We have to beat the press. No one talks that way of course, but the death of a soldier is news and we need to reach his loved ones first.
It’s 6:04 a.m. as our staff car clears the gates. The commanding officer and the regimental sergeant major are in the back. The driver and I are up front. We are silent, but I have a sheaf of papers in my hand that I am using to cover my anxiety. I have been holding them since 4 a.m. and the pages have warped under my grip. Every so often I will flip them as if to check a fact, but it’s all just an act. The facts are simple and already memorized. He was a young soldier, confirmed killed in Afghanistan; he was married with one child under two years of age. Sweet God Almighty, where are we?
An awful thought begins rolling around in my mind: nearby is a woman and a child whose lives are about to change forever. We get sidetracked en route, giving this woman an extra two minutes of not knowing her husband is dead. She might be lying awake thinking of him at this very moment, wondering how he is and what he is doing, thinking of a brighter future: birthdays, anniversaries, graduations, grandchildren that they will enjoy together. All those things are about to be taken away. By me.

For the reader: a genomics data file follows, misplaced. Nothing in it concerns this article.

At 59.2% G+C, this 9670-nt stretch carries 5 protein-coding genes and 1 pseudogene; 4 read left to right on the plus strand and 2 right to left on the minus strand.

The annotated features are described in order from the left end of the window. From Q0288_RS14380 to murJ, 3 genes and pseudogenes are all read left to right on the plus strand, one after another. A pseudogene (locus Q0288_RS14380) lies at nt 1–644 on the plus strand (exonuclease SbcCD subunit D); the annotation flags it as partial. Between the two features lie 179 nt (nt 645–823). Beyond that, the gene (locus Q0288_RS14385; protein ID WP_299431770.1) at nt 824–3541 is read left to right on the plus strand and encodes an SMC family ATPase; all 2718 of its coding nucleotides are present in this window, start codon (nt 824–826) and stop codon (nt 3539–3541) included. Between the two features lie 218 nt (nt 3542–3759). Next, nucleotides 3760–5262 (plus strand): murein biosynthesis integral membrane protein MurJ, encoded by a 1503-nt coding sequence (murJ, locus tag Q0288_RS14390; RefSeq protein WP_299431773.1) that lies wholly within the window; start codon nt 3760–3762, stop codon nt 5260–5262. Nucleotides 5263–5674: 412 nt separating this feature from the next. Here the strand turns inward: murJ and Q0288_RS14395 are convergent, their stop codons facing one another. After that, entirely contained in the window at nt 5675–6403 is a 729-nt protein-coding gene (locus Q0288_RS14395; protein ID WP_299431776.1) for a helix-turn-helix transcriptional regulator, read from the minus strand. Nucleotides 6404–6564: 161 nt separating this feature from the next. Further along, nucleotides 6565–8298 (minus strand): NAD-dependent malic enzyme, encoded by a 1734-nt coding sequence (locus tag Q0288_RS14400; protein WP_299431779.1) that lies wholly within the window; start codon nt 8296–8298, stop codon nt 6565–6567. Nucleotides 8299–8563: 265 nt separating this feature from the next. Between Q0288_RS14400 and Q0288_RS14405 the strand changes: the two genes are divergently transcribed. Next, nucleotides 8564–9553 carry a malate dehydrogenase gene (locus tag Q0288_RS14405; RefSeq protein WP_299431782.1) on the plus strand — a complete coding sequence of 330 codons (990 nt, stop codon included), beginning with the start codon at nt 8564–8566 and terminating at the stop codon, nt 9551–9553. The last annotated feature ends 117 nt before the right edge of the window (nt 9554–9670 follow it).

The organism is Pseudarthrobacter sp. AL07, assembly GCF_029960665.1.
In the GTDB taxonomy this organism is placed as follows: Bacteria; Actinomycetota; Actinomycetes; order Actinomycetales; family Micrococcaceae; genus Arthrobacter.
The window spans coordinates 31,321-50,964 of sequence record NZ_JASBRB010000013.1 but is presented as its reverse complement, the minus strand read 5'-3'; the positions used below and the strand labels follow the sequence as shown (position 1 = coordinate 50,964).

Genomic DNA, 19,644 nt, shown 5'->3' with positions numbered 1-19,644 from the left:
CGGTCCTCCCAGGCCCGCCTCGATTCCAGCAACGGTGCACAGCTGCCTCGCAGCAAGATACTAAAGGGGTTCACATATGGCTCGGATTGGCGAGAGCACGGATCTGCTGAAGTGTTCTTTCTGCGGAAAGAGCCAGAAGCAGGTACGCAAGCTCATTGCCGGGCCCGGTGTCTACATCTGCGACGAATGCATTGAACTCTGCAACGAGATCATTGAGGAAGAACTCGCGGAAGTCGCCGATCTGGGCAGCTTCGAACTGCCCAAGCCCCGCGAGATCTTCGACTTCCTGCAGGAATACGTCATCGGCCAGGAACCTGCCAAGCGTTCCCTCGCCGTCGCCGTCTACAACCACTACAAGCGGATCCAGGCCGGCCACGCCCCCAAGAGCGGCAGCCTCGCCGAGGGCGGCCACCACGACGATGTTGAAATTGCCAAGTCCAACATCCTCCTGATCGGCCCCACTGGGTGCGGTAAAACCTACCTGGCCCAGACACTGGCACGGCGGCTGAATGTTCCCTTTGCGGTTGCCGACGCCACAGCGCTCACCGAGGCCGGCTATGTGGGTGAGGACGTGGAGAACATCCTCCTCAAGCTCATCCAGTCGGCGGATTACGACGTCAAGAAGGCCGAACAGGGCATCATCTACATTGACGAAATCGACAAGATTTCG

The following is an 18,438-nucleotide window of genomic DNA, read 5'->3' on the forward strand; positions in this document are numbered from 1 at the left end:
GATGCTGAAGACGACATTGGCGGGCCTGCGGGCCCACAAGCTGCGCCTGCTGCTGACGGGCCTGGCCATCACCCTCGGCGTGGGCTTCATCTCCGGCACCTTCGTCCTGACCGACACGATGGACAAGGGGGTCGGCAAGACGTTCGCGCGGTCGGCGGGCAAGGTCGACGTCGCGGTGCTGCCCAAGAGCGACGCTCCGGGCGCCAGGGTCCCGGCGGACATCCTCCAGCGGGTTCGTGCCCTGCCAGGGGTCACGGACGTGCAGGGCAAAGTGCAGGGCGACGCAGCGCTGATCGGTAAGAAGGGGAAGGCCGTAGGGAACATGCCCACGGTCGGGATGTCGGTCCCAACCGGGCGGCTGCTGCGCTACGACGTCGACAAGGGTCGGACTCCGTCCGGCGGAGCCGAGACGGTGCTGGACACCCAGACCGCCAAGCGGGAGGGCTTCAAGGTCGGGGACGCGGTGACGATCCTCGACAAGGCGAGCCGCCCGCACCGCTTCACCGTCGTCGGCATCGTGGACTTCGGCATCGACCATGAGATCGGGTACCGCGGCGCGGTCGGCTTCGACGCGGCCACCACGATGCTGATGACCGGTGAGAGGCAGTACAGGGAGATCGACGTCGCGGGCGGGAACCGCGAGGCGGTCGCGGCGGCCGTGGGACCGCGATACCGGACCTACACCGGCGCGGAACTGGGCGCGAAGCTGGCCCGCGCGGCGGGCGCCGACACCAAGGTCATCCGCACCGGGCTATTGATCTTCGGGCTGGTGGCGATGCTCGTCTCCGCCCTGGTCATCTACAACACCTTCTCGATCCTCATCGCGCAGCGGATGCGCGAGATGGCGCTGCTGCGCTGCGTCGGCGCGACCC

Too soon we are climbing out of the car. The house is dark. She is asleep, still married. We start up the front walk. It’s interlocking stone and I wonder if he did the work himself. This is part of a process that works in my mind at moments like this that I call “sliding.” When something supremely unpleasant must be done, a small battle of denial wages for my conscious thoughts: one side will note the interlocking stone, the weather, the bevelled glass surrounding the door frame that I think would look nice on my own front door. This part of me is the childish part that made me put my hands over my face during scary movies so I could pretend to not be in the room. The other side of my mind concentrates on why I am here.
Is this death worthwhile? Honourable? A future destroyed. A family devastated. A fatherless child. What can possibly be worth it?
I ring the bell in silence, count to 10 and ring again. Then, behind the glass, a dim light springs up and I think to myself: such love. People throw that word around, but real love is a sacrifice.
I hear the locks open. I see her outline distorted through the glass. I’m on the step standing where I think He’d be if He were here….
Lee Lambert has been a Canadian Forces chaplain for seven years. He lives in Orleans, Ont., with his wife and three children and is the rector of St. Mary’s Anglican Church in Russell, Ont.